What is Reinstatement Clause
A reinstatement clause is an insurance policy clause that states when coverage terms are reset after the insured files a claim. Reinstatement clauses typically do not reset a policy’s coverage limit, but they do allow the policy to restart coverage for future claims.
BREAKING DOWN Reinstatement Clause
A reinstatement clause states when coverage terms are reset after the insured files a claim. Individuals and businesses purchase insurance policies to cover themselves from damages or losses caused by specific perils, such as fires and floods. Coverage is triggered when the peril being insured against occurs, at which point the insured can file a claim to receive money to cover damages. The amount that the insured can recoup from the insurer is set at a maximum amount, called the coverage limit. This limit may be set on a per occurrence, per risk basis, or aggregate loss basis.
Insurance companies that are still processing a claim may want to limit any further coverage for an insured peril until the claim is paid out. In order to be covered from future perils while an existing claim is still active, the insured would have to make sure that the policy is reset and the coverage renewed. This is done through a reinstatement clause.
Reinstatement clauses indicate the point at which coverage restarts. The restart may be triggered by a claim being filed or by a claim being paid out by the insurer. Additionally, the clause will indicate whether the coverage limit is reset (in per occurrence contracts) or whether the same limit applies (in aggregate loss contracts).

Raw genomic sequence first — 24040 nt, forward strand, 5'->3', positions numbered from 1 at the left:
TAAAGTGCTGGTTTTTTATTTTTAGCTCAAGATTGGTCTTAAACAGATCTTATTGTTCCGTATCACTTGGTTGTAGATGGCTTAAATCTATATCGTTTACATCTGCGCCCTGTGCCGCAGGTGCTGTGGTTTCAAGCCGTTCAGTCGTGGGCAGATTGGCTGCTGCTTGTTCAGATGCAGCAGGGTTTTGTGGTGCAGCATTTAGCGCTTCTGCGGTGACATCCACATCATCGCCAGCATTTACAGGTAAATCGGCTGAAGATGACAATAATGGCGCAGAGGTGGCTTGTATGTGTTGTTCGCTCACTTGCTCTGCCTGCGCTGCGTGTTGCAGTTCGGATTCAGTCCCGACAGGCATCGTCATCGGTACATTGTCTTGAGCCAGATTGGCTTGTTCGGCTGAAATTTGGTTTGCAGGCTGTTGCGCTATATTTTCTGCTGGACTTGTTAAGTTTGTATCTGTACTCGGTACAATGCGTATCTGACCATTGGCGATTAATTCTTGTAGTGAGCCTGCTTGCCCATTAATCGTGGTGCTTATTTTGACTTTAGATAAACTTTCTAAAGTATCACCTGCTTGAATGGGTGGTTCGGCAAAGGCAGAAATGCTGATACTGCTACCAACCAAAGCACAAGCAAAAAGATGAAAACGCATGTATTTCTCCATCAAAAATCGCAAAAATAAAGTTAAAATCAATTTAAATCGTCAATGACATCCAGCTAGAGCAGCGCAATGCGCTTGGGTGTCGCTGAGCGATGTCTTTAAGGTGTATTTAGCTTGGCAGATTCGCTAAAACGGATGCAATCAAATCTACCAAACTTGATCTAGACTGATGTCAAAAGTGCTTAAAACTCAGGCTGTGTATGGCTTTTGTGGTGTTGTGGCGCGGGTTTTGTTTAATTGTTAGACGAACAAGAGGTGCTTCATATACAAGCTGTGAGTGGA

The ability to reinstate a policy is not guaranteed by law, so the availability of a reinstatement clause may differ between insurance providers and policies. The process and requirements for a reinstatement may also differ from policy to policy. It largely depends on how much time has elapsed since an insurance policy lapsed, the company, and the product type being reinstated. It might be less expensive to get a new insurance policy than to reinstate an old policy.
Reinstatement Clause in Action
For example, a business purchases a property insurance policy, and the business operates in an area that occasionally has floods, but the frequency of the floods is typically low. Over the course of the summer, the area receives more rain than expected, and the business is damaged by floodwaters. After the business filed a claim for this damage – but before the claim was settled – another storm passed through the area and caused additional damage. Because the policy had a reinstatement clause that reset coverage after the first claim was filed, the policyholder was able to make a subsequent claim following this second, separate flood.